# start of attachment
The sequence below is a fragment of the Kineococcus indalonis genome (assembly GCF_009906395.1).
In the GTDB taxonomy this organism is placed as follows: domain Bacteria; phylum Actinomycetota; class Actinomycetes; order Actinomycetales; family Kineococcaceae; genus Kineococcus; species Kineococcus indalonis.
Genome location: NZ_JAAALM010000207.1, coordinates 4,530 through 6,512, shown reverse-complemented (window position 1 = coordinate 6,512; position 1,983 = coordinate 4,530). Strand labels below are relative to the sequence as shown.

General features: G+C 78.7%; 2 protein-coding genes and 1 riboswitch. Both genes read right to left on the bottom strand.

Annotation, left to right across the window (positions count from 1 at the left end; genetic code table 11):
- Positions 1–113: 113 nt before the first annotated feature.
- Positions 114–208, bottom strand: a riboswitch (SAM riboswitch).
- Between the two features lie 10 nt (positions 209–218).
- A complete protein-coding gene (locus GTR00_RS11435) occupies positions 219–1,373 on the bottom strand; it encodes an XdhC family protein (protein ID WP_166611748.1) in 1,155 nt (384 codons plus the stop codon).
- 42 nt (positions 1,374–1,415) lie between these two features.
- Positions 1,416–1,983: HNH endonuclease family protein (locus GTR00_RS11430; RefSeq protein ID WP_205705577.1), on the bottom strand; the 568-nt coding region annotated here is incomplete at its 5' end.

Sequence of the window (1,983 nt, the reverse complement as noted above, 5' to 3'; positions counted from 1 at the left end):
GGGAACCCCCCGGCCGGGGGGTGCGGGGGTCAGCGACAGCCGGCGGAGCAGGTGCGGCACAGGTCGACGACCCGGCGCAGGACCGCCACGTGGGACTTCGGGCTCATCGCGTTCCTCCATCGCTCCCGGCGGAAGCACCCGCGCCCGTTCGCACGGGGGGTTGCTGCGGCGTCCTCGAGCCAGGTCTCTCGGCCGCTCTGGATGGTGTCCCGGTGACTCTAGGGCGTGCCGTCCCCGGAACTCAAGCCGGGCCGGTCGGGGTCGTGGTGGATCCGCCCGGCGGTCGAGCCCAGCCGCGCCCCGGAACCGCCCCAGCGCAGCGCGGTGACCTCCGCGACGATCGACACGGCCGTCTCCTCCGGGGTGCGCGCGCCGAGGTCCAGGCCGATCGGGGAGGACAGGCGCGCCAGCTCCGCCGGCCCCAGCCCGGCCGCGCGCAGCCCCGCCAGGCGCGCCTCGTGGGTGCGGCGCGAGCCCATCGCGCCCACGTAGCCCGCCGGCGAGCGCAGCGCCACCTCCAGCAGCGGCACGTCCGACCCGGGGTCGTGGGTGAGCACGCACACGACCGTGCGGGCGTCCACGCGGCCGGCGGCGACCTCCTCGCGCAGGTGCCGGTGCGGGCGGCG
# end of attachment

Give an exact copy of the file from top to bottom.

The sequence below is a fragment of the Kineococcus indalonis genome (assembly GCF_009906395.1).
In the GTDB taxonomy this organism is placed as follows: domain Bacteria; phylum Actinomycetota; class Actinomycetes; order Actinomycetales; family Kineococcaceae; genus Kineococcus; species Kineococcus indalonis.
Genome location: NZ_JAAALM010000207.1, coordinates 4,530 through 6,512, shown reverse-complemented (window position 1 = coordinate 6,512; position 1,983 = coordinate 4,530). Strand labels below are relative to the sequence as shown.

General features: G+C 78.7%; 2 protein-coding genes and 1 riboswitch. Both genes read right to left on the bottom strand.

Annotation, left to right across the window (positions count from 1 at the left end; genetic code table 11):
- Positions 1–113: 113 nt before the first annotated feature.
- Positions 114–208, bottom strand: a riboswitch (SAM riboswitch).
- Between the two features lie 10 nt (positions 209–218).
- A complete protein-coding gene (locus GTR00_RS11435) occupies positions 219–1,373 on the bottom strand; it encodes an XdhC family protein (protein ID WP_166611748.1) in 1,155 nt (384 codons plus the stop codon).
- 42 nt (positions 1,374–1,415) lie between these two features.
- Positions 1,416–1,983: HNH endonuclease family protein (locus GTR00_RS11430; RefSeq protein ID WP_205705577.1), on the bottom strand; the 568-nt coding region annotated here is incomplete at its 5' end.

Sequence of the window (1,983 nt, the reverse complement as noted above, 5' to 3'; positions counted from 1 at the left end):
GGGAACCCCCCGGCCGGGGGGTGCGGGGGTCAGCGACAGCCGGCGGAGCAGGTGCGGCACAGGTCGACGACCCGGCGCAGGACCGCCACGTGGGACTTCGGGCTCATCGCGTTCCTCCATCGCTCCCGGCGGAAGCACCCGCGCCCGTTCGCACGGGGGGTTGCTGCGGCGTCCTCGAGCCAGGTCTCTCGGCCGCTCTGGATGGTGTCCCGGTGACTCTAGGGCGTGCCGTCCCCGGAACTCAAGCCGGGCCGGTCGGGGTCGTGGTGGATCCGCCCGGCGGTCGAGCCCAGCCGCGCCCCGGAACCGCCCCAGCGCAGCGCGGTGACCTCCGCGACGATCGACACGGCCGTCTCCTCCGGGGTGCGCGCGCCGAGGTCCAGGCCGATCGGGGAGGACAGGCGCGCCAGCTCCGCCGGCCCCAGCCCGGCCGCGCGCAGCCCCGCCAGGCGCGCCTCGTGGGTGCGGCGCGAGCCCATCGCGCCCACGTAGCCCGCCGGCGAGCGCAGCGCCACCTCCAGCAGCGGCACGTCCGACCCGGGGTCGTGGGTGAGCACGCACACGACCGTGCGGGCGTCCACGCGGCCGGCGGCGACCTCCTCGCGCAGGTGCCGGTGCGGGCGGCG